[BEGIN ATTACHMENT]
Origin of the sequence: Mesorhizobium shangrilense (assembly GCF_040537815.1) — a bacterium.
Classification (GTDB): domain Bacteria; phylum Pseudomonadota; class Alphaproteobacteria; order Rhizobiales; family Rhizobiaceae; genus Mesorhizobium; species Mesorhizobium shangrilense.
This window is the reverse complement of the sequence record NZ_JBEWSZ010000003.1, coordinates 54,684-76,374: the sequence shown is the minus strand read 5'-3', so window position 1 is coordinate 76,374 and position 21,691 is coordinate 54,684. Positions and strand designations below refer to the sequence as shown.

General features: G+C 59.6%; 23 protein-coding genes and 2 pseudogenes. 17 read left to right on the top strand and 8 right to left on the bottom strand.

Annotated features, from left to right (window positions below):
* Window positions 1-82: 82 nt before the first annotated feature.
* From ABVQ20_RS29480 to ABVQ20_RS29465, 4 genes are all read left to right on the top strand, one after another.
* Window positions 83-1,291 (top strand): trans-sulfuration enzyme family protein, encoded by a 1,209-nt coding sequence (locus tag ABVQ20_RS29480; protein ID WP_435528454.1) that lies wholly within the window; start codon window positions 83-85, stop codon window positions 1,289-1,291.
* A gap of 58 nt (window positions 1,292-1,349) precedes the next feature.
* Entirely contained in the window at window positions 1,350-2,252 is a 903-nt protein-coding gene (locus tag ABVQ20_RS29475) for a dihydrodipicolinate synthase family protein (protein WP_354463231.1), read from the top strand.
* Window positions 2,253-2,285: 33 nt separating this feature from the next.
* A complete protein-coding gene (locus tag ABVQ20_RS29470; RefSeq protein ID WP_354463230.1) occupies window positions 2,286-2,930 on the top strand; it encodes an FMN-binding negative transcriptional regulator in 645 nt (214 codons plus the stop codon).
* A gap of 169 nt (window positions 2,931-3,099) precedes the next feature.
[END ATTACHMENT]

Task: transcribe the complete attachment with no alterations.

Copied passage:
Origin of the sequence: Mesorhizobium shangrilense (assembly GCF_040537815.1) — a bacterium.
Classification (GTDB): domain Bacteria; phylum Pseudomonadota; class Alphaproteobacteria; order Rhizobiales; family Rhizobiaceae; genus Mesorhizobium; species Mesorhizobium shangrilense.
This window is the reverse complement of the sequence record NZ_JBEWSZ010000003.1, coordinates 54,684-76,374: the sequence shown is the minus strand read 5'-3', so window position 1 is coordinate 76,374 and position 21,691 is coordinate 54,684. Positions and strand designations below refer to the sequence as shown.

General features: G+C 59.6%; 23 protein-coding genes and 2 pseudogenes. 17 read left to right on the top strand and 8 right to left on the bottom strand.

Annotated features, from left to right (window positions below):
* Window positions 1-82: 82 nt before the first annotated feature.
* From ABVQ20_RS29480 to ABVQ20_RS29465, 4 genes are all read left to right on the top strand, one after another.
* Window positions 83-1,291 (top strand): trans-sulfuration enzyme family protein, encoded by a 1,209-nt coding sequence (locus tag ABVQ20_RS29480; protein ID WP_435528454.1) that lies wholly within the window; start codon window positions 83-85, stop codon window positions 1,289-1,291.
* A gap of 58 nt (window positions 1,292-1,349) precedes the next feature.
* Entirely contained in the window at window positions 1,350-2,252 is a 903-nt protein-coding gene (locus tag ABVQ20_RS29475) for a dihydrodipicolinate synthase family protein (protein WP_354463231.1), read from the top strand.
* Window positions 2,253-2,285: 33 nt separating this feature from the next.
* A complete protein-coding gene (locus tag ABVQ20_RS29470; RefSeq protein ID WP_354463230.1) occupies window positions 2,286-2,930 on the top strand; it encodes an FMN-binding negative transcriptional regulator in 645 nt (214 codons plus the stop codon).
* A gap of 169 nt (window positions 2,931-3,099) precedes the next feature.